Often, putting several good lead singers together has disappointing results. Voices "stick out" in different passages of the music, because often these singers are not accustomed to blending their voices. In order to blend, you need to sing with a balanced tone that is not too harsh or strident, and with neutral (not wide) vowels sounds. With Pastiche, we would often discuss which subtle vowel sound we would use on a specific word that wasn't blending as well. Another blend issue is the amount of vibrato you use. Some styles of music demand straighter tone, and in any case you need to match vibratos with the other singers. A good group exercise is to take a major triad, each sing one part of the chord (root, third and fifth), and practice holding out a word for four counts, making sure you match vowels.


Good singing is not just about melody, but rhythm is equally important. Different songs have different rhythmic feels or "grooves", such as swing, straight-eighth notes, funk, shuffle. Again, that music fundamentals class may help. But you might also get together with a drummer and have he or she play and tape various beats. When you sing any style, you want to be aware of the basic pulse of the groove and of the subdivisions, such as eighth or sixteenth notes. That way your sung line "grooves" with the beat. Syncopations lock up with the subdivisions. All singers in the group have to lock in with the groove together. A Cappella groups create the whole groove on their own. And again, listen, listen, listen. Listen to Ella swing, to Take Six funk, to Vocal Sampling's salsa.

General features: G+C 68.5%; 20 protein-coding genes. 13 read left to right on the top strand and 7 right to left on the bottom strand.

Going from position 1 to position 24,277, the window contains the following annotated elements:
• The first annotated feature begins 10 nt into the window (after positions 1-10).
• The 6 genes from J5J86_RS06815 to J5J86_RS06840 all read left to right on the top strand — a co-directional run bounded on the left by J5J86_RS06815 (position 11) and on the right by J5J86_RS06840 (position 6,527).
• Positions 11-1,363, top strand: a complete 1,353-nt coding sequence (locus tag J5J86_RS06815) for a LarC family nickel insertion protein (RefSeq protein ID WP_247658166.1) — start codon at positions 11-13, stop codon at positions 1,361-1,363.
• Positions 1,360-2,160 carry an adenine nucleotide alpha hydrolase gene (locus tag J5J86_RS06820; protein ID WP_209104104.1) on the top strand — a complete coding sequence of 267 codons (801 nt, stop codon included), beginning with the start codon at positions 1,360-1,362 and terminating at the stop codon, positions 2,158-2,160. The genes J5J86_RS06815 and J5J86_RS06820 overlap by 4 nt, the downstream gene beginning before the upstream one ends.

Good harmony singers need to sing the nuances of style as one voice. So sing along with vocalists or vocal groups that you like. And record yourself singing along. Play the tape back and listen to see if you are phrasing with them. Is your vibrato together with theirs? How about your pronunciation of the words? Phrasing? Dynamics? Keep on singing with an ear towards developing these skills, and I'm sure you will enjoy harmony singing even more. Maybe you will also get the studio calls started too!

Sandy Cressman